[Mini] Book Review: We Should All Be Feminists

We Should All Be Feminists by Chimamanda Ngozi Adichie

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Synopsis:

What does “feminism” mean today? That is the question at the heart of We Should All Be Feminists, a personal, eloquently-argued essay—adapted from her much-viewed TEDx talk of the same name—by Chimamanda Ngozi Adichie, the award-winning author of Americanah and Half of a Yellow Sun.

With humor and levity, here Adichie offers readers a unique definition of feminism for the twenty-first century—one rooted in inclusion and awareness. She shines a light not only on blatant discrimination, but also the more insidious, institutional behaviors that marginalize women around the world, in order to help readers of all walks of life better understand the often masked realities of sexual politics. Throughout, she draws extensively on her own experiences—in the U.S., in her native Nigeria, and abroad—offering an artfully nuanced explanation of why the gender divide is harmful for women and men, alike.

Argued in the same observant, witty and clever prose that has made Adichie a bestselling novelist, here is one remarkable author’s exploration of what it means to be a woman today—and an of-the-moment rallying cry for why we should all be feminists.


I loved this book. It’s a super quick read that showcases why we need feminism including some of the following:

  • Misconceptions of feminism
  • Lilly Ledbetter Law
  • Gender Stereotypes
  • Sexual Double Standards
  • Toxic Masculinity
  • Slut Shaming
  • Rape Culture

That’s just to name a few. The book is only 50 pages or you can watch her Ted Talk on the topic.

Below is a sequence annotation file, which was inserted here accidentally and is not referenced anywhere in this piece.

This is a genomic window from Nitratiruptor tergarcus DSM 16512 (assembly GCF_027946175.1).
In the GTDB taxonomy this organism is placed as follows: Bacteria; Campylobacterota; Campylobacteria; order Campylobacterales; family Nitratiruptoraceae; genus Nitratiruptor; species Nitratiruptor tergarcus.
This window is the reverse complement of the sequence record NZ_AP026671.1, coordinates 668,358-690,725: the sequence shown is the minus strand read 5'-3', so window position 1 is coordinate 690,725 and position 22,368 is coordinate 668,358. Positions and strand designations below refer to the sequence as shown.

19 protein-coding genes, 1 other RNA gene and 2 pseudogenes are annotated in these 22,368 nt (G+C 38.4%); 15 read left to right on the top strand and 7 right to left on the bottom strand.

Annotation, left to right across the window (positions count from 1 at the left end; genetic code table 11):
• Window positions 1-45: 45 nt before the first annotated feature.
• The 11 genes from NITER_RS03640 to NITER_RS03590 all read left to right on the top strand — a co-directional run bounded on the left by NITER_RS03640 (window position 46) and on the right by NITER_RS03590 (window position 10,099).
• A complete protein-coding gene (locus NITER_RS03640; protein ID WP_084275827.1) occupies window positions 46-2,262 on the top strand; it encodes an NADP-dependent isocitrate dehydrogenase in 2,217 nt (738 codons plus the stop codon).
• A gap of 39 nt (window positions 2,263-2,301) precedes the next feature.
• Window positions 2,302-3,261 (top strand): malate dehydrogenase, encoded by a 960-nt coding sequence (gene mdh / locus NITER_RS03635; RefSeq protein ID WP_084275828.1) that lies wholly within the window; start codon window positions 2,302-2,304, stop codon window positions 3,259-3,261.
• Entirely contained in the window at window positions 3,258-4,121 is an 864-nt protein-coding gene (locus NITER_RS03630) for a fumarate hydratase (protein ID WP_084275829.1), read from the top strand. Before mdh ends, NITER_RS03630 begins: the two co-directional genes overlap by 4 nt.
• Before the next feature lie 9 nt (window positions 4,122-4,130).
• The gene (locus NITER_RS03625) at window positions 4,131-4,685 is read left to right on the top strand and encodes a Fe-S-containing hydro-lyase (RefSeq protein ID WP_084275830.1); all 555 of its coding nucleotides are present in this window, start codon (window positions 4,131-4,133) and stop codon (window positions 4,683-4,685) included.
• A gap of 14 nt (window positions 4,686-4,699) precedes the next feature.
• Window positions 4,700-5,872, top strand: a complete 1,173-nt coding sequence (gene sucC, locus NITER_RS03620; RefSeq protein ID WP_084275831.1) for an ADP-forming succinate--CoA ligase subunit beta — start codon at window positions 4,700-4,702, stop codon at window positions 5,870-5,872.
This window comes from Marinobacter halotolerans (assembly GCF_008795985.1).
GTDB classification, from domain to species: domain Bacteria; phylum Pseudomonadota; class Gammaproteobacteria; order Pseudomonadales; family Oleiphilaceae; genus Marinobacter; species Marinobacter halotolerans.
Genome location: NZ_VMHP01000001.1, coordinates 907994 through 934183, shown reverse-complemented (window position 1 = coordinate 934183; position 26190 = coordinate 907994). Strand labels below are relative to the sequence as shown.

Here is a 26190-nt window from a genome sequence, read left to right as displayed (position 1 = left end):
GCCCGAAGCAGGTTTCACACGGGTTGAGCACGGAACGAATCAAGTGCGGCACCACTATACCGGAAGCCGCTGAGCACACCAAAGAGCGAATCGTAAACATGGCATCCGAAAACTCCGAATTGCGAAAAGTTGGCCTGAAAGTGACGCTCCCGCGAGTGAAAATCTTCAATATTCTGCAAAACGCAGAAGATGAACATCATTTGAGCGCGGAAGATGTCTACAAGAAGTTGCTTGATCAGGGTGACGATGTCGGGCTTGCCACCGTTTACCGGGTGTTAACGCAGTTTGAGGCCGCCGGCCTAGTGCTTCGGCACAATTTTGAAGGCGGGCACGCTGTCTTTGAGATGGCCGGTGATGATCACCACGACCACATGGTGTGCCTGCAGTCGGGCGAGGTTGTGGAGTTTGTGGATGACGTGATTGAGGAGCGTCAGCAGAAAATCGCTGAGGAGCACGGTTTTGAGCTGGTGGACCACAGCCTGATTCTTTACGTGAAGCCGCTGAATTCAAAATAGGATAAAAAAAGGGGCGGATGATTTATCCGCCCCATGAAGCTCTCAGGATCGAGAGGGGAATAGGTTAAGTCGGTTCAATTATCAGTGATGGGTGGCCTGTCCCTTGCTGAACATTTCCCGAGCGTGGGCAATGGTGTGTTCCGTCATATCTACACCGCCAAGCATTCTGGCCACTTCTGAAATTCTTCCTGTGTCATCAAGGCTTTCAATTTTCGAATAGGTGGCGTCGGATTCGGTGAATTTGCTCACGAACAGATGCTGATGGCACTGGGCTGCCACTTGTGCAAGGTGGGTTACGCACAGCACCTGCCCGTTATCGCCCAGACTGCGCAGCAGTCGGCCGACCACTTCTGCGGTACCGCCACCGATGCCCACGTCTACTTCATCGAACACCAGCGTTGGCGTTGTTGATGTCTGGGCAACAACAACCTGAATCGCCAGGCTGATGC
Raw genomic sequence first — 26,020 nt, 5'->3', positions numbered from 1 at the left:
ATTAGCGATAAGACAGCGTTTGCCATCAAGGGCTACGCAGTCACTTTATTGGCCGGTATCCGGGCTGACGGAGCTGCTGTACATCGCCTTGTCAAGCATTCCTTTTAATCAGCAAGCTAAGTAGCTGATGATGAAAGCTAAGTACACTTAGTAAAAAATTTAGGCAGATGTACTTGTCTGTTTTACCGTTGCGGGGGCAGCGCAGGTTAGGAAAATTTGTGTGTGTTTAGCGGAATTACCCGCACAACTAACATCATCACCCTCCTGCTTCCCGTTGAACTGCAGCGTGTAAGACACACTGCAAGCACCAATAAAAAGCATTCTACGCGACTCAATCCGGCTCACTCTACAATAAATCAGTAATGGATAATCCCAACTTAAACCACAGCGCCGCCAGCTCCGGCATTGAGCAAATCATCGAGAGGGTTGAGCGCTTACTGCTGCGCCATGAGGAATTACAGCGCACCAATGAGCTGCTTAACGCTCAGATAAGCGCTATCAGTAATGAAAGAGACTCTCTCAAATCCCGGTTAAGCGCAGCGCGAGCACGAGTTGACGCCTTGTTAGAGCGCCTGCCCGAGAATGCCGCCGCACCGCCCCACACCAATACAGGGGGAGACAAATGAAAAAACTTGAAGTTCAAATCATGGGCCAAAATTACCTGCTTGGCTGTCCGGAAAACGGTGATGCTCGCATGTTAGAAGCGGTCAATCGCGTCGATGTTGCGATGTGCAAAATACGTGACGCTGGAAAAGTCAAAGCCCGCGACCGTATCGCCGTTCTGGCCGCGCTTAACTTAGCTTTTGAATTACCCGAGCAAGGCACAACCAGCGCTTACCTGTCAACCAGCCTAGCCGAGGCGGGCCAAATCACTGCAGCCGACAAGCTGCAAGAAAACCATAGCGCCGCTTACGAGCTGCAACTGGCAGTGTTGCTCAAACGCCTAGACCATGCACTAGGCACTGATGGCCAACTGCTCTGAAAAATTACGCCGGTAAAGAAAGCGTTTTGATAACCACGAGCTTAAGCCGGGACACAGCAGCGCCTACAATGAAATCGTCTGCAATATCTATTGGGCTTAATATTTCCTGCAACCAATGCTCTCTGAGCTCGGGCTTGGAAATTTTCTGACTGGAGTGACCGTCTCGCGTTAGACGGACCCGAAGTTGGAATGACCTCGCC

While I did really enjoy this book, I still don’t actually support Adichie as a feminist. We agree on almost everything but her “feminism” is exclusive of the trans community. It’s actually pretty ironic because in the book she says that ideas of gender need to evolve yet she says that transgender women have male privilege. That was something at the back of mind the entire time that I was reading this and while I do recommend the book, I really can’t give her credit for much else.

4 out of 5 stars.


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Discussion Series: Intro

Hi friends,

So my friend Hobbo (no, that’s not his real name) sent me a link a little while ago that made me want to start a discussion series about topics that are currently very relevant and that many people don’t always want to talk about.

The way that this will work is that I will post a link to the article that I will be discussing and write a response to it.

I expect that this will spark a discussion. I want it to. That being said, I know that everyone will not always fully agree with me. Feel free to disagree, share your experience, but act like an adult. Don’t attack people for disagreeing with you. No name calling. Do not use offensive words or slurs. I will not tolerate it.

I also want to make it clear that I am by no means attacking these people by responding to their articles, but explaining why I disagree with them. I will follow the same rules that I expect others to follow.

Feel free to send me articles that you’ve read that you think will fit into the series, or even write your own post and I can reblog or post it as a guest post.

The first post will be up in the next week so stay tuned.

~Rae


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Upcoming Discussion Series!

Hey friends!

So I mentioned a little while ago that I was in both a reading and writing slump, but I’m back!